match the information supplied during the original authentication.
   Where a good decision is unclear, EAP servers SHOULD reject the
   resumption.

   Section 4.2.11, 8.1, and 8.2 of [RFC8446] provides security
   consideration for resumption.

5.8.  Privacy Considerations

   [RFC6973] suggests that the privacy considerations of IETF protocols
   be documented.

   TLS 1.3 offers much better privacy than earlier versions of TLS as
   discussed in Section 2.1.7.  In this section, we only discuss the
   privacy properties of EAP-TLS with TLS 1.3.  For privacy properties
   of TLS 1.3 itself, see [RFC8446].

   EAP-TLS sends the standard TLS 1.3 handshake messages encapsulated in
   EAP packets.  Additionally, the EAP peer sends an identity in the
   first EAP-Response.  The other fields in the EAP-TLS Request and the
   EAP-TLS Response packets do not contain any cleartext privacy
   sensitive information.

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   Tracking of users by eavesdropping on identity responses or
   certificates is a well-known problem in many EAP methods.  When EAP-
   TLS is used with TLS 1.3, all certificates are encrypted, and the
   username part of the identity response is always confidentiality
   protected (e.g. using Anonymous NAIs).  However, as with other EAP
   methods, even when privacy-friendly identifiers or EAP tunneling is
   used, the domain name (i.e. the realm) in the NAI is still typically
   visible.  How much privacy sensitive information the domain name
   leaks is highly dependent on how many other users are using the same
   domain name in the particular access network.  If all EAP peers have
   the same domain, no additional information is leaked.  If a domain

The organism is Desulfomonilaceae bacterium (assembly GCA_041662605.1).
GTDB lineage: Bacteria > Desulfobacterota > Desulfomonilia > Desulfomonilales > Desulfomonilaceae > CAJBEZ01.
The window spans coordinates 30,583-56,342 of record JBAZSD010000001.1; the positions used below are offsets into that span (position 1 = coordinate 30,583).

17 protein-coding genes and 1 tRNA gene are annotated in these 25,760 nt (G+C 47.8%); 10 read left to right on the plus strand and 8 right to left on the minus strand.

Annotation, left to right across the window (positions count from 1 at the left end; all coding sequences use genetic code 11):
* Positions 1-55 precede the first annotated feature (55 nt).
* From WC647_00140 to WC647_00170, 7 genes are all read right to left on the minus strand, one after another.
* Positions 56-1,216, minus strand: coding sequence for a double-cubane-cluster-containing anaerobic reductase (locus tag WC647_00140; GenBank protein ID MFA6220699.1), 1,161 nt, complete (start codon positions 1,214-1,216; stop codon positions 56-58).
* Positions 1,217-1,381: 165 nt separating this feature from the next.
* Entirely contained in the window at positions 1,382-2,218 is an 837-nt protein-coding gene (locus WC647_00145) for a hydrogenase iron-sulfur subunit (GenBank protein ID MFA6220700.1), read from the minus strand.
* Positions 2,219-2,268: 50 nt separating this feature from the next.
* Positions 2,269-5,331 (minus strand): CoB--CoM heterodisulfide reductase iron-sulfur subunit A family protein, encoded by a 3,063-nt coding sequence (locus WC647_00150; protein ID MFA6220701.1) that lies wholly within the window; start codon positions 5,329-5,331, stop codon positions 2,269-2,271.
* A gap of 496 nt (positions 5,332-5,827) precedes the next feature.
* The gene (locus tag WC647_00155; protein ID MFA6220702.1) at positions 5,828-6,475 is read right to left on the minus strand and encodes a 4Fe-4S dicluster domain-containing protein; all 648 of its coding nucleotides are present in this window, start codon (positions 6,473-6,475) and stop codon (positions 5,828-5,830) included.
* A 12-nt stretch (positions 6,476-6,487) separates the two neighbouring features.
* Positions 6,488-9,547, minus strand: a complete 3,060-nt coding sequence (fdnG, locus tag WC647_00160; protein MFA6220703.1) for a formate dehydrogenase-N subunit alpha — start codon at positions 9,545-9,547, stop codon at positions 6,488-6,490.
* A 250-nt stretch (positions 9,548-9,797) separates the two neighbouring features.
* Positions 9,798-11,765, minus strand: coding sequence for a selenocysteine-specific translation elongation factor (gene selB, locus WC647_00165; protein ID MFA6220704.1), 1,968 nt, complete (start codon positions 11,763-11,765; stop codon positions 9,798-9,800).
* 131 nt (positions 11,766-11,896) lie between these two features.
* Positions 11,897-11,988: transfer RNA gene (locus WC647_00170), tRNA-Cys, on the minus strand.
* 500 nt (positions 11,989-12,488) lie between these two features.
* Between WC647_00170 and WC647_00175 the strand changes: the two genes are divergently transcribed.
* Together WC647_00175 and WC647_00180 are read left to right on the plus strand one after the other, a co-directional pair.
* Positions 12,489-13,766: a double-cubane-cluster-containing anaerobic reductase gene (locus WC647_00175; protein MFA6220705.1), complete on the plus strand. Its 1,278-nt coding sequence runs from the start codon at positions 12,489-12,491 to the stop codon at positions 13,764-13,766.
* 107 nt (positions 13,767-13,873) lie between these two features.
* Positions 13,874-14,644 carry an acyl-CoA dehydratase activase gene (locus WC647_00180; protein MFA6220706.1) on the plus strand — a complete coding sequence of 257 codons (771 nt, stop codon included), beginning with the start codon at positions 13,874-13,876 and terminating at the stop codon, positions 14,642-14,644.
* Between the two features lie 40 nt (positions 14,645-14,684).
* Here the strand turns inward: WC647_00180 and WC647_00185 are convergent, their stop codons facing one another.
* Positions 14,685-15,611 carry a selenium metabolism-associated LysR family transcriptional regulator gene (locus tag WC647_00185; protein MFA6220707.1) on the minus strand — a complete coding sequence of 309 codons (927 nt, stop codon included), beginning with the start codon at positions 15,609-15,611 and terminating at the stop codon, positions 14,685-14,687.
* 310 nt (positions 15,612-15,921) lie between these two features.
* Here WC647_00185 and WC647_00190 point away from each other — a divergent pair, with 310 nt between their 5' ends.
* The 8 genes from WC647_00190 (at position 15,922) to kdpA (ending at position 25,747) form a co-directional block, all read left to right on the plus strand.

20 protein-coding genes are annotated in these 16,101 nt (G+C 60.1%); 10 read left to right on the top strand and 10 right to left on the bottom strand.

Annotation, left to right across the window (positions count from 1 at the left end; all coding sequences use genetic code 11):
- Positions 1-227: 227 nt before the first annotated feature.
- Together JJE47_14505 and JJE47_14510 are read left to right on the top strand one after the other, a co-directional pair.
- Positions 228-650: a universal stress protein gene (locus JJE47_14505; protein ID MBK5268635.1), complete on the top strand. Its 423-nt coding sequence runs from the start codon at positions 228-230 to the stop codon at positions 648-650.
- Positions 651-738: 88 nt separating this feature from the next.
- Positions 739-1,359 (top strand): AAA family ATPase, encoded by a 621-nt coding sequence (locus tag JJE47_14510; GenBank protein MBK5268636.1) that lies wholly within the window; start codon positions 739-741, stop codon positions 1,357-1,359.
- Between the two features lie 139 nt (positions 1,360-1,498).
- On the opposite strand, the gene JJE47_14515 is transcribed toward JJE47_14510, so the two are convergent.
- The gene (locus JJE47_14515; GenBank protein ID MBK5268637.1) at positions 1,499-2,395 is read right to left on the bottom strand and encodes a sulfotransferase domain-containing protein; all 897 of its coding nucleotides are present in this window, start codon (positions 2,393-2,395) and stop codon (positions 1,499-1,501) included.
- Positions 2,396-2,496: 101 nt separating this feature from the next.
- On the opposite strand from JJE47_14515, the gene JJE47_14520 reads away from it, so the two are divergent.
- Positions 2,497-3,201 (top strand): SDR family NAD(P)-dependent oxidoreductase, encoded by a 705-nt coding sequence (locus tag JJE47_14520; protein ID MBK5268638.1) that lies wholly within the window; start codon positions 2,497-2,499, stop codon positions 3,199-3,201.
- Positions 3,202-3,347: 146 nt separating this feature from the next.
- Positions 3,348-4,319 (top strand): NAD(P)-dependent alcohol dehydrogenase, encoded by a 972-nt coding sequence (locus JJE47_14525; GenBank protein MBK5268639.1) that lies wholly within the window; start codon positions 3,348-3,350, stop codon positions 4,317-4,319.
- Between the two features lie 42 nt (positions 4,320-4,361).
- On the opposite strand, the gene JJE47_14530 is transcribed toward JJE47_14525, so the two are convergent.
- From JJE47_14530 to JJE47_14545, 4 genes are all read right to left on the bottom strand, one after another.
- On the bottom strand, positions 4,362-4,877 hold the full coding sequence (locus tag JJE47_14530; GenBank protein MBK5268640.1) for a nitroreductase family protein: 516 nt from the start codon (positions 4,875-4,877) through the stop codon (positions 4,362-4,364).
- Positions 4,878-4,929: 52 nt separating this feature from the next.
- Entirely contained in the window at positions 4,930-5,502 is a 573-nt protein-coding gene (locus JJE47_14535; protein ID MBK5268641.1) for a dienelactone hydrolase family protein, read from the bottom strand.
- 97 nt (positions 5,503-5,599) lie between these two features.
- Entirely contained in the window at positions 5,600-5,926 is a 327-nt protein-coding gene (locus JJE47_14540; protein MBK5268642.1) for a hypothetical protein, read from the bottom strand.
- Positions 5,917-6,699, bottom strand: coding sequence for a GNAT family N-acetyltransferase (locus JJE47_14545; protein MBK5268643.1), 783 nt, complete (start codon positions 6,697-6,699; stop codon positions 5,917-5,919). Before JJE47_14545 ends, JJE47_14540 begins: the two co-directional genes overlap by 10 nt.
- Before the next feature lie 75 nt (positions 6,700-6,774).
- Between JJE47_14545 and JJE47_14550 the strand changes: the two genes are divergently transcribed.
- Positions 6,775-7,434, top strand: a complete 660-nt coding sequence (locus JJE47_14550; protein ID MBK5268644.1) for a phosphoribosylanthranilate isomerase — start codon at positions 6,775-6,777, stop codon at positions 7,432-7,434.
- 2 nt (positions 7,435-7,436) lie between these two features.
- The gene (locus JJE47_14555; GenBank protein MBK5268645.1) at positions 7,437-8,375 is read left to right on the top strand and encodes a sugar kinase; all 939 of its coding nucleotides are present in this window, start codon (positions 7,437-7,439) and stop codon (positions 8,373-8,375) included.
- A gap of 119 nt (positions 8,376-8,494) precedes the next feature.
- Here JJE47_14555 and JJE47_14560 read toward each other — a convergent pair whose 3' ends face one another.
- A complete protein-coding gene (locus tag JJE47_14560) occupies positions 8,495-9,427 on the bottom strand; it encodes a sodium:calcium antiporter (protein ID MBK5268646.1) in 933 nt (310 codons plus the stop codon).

name is used by a small subset of the EAP peers, it may aid an
   attacker in tracking or identifying the user.

   Without padding, information about the size of the client certificate
   is leaked from the size of the EAP-TLS packets.  The EAP-TLS packets
   sizes may therefore leak information that can be used to track or
   identify the user.  If all client certificates have the same length,
   no information is leaked.  EAP peers SHOULD use record padding, see
   Section 5.4 of [RFC8446] to reduce information leakage of certificate
   sizes.

   If Anonymous NAIs are not used, the privacy-friendly identifiers need
   to be generated with care.  The identities MUST be generated in a
   cryptographically secure way so that that it is computationally
   infeasible for an attacker to differentiate two identities belonging
   to the same user from two identities belonging to different users in
   the same realm.  This can be achieved, for instance, by using random
   or pseudo-random usernames such as random byte strings or
   ciphertexts.  Note that the privacy-friendly usernames also MUST NOT
   include substrings that can be used to relate the identity to a
   specific user.  Similarly, privacy-friendly username SHOULD NOT be
   formed by a fixed mapping that stays the same across multiple
   different authentications.

   An EAP peer with a policy allowing communication with EAP servers
   supporting only TLS 1.2 without privacy and with a static RSA key